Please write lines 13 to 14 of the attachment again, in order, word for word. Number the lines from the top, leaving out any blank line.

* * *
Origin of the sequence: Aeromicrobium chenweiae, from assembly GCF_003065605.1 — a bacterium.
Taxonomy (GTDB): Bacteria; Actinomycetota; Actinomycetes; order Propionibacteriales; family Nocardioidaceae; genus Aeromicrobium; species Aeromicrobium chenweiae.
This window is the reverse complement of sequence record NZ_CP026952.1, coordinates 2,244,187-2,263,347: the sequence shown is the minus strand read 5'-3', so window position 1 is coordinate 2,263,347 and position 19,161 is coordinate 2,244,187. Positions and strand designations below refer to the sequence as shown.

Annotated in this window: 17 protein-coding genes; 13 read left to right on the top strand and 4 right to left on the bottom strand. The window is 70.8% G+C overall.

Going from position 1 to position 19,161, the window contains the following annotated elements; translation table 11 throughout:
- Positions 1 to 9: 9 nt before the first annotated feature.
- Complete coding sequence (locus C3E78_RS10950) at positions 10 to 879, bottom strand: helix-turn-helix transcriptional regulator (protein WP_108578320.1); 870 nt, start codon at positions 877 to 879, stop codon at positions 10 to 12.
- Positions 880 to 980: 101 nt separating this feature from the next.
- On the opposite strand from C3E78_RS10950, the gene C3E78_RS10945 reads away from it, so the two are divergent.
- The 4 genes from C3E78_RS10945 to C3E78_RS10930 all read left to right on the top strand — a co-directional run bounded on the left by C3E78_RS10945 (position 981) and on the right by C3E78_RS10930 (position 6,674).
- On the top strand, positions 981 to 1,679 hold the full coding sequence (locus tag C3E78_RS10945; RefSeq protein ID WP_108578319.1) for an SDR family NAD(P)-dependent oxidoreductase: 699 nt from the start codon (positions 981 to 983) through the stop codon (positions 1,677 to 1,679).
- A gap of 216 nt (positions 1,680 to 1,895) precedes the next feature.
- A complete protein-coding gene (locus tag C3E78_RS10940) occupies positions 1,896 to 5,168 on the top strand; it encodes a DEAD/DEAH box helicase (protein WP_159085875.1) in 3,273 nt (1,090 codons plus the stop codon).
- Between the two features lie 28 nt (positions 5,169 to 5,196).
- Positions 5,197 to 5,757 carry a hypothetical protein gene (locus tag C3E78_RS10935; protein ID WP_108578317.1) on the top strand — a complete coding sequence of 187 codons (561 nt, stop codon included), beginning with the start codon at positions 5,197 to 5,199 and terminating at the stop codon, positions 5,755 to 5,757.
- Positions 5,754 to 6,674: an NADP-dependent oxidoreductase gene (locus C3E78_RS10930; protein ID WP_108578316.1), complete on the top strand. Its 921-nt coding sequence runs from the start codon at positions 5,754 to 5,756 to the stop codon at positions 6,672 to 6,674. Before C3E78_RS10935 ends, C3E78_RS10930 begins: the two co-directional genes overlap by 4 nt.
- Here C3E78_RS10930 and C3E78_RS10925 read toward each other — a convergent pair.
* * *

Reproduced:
- A complete protein-coding gene (locus tag C3E78_RS10940) occupies positions 1,896 to 5,168 on the top strand; it encodes a DEAD/DEAH box helicase (protein WP_159085875.1) in 3,273 nt (1,090 codons plus the stop codon).
- Between the two features lie 28 nt (positions 5,169 to 5,196).